Holidays produce financial headaches for consumers


Most American holidays are about money more than meaning.

Doesn’t it seem like there’s always holiday decorations being sold in Walmart– always something creeping around the corner just waiting for an unsuspecting consumer to buy it? As the school supplies are being put away in the stores, fake cobwebs, Frankenstein masks, and Jack ‘O Lanterns are just being put on display, much to the dismay of holiday scrooges. What is the cause of Valentine’s Day candy being sold right as American wallets are recovering from the recent Christmas spending spree? Where has the integrity of these celebrations gone?

Many holidays started out simple and maintained special meanings to the people celebrating them. However, with the rise of consumerism and the demand of the dollar, these traditions have turned into a consumer frenzy by large companies such as Walmart and Target.

Nowadays, when Easter is mentioned, bunnies, candy eggs, and that oddly colored plastic grass that gets everywhere comes to mind, with a tinge of Jesus Christ among all those pastels. This is a very generalized overstatement, of course, yet the underlying fact that candy and furry animals have become a major part of this holiday is true. Easter for Christians is the resurrection of Jesus, and this celebration is at the core of the faith. Along the ages, this celebration soon started to take on pagan aspects, such as incorporating the fertility celebration of the goddess Estre, which is how the rabbits and eggs (representations of birth) came to a part of Easter. This has worked to the advantage for companies today, who use these fertility symbols as cute marketing schemes to persuade people to buy more chocolate eggs and stuffed furry creatures. According to the Daily Infographic, in 2011 Americans spent nearly $14.7 million on Easter candy alone. Now, what was once just the resurrection of Jesus and the celebration of fertility has turned into, “What is cuter to buy: a plush bunny or this easter basket full of candy?”

Back in the day, before the “Kiss Me I’m Irish” buttons and green beer were created, St. Patrick’s Day was this saint’s feast day and the anniversary of his death to the Irish. Saint Patrick is the patron saint of Ireland and is credited with bringing Christianity to the land. This day was only a minor religious holiday in Ireland until the 1970’s, when natives and non-Irish alike have started participating in this celebration every year, according to National Geographic. As of last year, Americans spent $4.5 million on this day, and though it isn’t the big “money holiday” like Valentine’s Day or Halloween, this is still quite a bit, especially when much is going towards the thirteen million pints of alcohol that are sold this day. So from shamrocks to leprechaun’s, St. Patrick’s Day has turned from a day where people relax and feast in Saint Patrick’s name, to one where people just wear green so they don’t get pinched at school.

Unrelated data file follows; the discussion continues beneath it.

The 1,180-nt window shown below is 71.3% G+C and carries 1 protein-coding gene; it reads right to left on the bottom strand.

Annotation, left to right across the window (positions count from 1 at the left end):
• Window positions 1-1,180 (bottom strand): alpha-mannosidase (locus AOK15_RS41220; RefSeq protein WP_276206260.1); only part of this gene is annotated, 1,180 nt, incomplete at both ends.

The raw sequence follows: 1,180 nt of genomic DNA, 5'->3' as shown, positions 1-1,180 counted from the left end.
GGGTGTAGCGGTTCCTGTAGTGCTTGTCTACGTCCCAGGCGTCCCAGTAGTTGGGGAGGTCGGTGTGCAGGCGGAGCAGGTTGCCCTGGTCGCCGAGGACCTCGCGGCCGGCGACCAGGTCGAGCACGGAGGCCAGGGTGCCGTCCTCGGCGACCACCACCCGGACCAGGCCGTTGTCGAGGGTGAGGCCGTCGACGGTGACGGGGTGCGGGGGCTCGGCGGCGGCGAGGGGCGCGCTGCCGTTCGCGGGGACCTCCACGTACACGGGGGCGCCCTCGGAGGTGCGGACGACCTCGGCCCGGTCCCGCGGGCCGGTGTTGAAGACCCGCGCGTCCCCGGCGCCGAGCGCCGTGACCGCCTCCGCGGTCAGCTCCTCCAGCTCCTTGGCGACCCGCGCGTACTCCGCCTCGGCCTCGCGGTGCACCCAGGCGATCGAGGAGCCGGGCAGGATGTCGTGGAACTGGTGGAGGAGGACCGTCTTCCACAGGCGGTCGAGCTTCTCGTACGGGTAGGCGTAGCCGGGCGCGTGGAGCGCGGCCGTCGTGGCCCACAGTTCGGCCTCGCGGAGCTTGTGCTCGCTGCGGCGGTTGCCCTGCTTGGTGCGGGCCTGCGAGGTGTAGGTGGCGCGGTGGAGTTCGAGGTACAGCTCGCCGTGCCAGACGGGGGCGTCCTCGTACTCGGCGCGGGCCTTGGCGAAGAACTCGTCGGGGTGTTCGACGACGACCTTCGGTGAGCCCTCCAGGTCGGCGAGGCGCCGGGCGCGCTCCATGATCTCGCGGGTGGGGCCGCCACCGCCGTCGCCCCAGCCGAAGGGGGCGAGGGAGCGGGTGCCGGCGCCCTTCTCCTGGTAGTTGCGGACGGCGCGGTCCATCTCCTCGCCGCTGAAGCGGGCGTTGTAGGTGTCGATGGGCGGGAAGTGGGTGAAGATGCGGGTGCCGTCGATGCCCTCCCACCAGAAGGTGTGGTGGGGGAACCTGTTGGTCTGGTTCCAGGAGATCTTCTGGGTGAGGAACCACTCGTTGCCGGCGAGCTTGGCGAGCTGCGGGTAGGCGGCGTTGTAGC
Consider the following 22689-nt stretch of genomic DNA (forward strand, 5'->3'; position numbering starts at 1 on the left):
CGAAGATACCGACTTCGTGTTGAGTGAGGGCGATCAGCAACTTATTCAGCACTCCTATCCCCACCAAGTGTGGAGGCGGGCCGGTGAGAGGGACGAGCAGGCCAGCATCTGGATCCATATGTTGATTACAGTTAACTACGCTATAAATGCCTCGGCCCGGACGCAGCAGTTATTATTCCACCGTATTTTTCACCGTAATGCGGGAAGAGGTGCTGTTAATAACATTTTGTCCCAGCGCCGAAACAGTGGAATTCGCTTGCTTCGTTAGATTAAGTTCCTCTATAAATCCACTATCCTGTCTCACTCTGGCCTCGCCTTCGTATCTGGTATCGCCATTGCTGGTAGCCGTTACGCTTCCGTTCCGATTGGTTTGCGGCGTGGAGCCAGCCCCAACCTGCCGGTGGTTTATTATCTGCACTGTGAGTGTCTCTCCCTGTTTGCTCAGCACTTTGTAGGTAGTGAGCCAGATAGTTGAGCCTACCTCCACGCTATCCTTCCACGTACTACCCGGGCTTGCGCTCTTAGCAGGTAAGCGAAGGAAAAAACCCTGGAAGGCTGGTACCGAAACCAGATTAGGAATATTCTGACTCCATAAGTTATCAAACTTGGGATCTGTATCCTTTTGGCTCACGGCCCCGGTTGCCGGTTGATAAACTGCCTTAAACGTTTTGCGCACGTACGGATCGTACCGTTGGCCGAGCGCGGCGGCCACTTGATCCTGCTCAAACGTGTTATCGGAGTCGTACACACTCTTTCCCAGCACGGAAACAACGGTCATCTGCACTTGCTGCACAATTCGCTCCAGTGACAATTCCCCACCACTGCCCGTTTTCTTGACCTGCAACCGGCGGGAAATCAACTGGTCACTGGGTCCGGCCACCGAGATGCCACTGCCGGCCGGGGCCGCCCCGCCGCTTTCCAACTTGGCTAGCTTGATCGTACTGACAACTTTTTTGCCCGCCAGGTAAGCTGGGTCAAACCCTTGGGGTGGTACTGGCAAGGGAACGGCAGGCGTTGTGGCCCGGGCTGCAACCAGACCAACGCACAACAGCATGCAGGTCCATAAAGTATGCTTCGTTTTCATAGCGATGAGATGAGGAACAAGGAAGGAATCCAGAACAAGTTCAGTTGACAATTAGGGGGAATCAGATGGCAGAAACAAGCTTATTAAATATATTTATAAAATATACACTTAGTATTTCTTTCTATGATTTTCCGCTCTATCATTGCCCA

Valentines Day was started in the middle ages by the Catholic church as a day to cover up another Pagan fertility holiday and honor Saint Valentine. The holiday slowly evolved into a celebration revolving around love because it falls at the beginning of bird’s mating season. People young and old exchange cards and candy demonstrating love and friendship. This starts as early as grade school during Valentine’s Day parties where boys are forced to overcome their fear of cooties and give a girl a lollipop with a cheesy expression written on the back. Expensive gifts between couples are exchanged in order to prove each others’ love for one another. A simple card and chocolates does not suffice. Americans spent 9.7 billion dollars on dinners, jewelry, cards, and flowers in 2011 according to BiGresearch.

Christmas is associated with Santa Claus, repetitive music, presents and a nice two week break. The traditional Christian holiday celebrating the birth of Jesus Christ is smothered by grandma’s fruit cakes and three page long christmas lists. Stores explode with tempting holiday treats and toys. The second after Halloween is over, stores such as Walmart rush to occupy their aisles with terrible Christmas turtlenecks and flashy lights. According to Business Insider, each American shopper spends an average of just over $700 a year on Christmas. Some stores such as Nordstrom, however, have made a stand about attacking consumers with early Christmas apparel. Nordstrom promises their customers that they will not bombard them with Christmas until the day after Thanksgiving.

Aside from the traditional holidays, some days were actually invented by companies in order to increase profits. Mother’s Day was created by Hallmark in order to boost card sales. Disguised as a way to honor mothers, consumers spent $671 million on cards alone, according to Companies are careful not to leave fathers in the dust, thus Father’s Day was born.

Americans have allowed traditional holidays to be transformed into consumer migraines. Today, it has become the social norm to break out our wallets at almost any holiday. Around town, the favorite houses are those that decorate for these celebrations, though that may entail spending more money than we should. And due to this change from quiet family gatherings and meals to outlandish amounts of plastic hearts and inflatable Santa figures, companies are taking advantage by making more and selling sooner to maximize profits. This may be good and profitable for companies, yet what does this ultimately do to our traditions?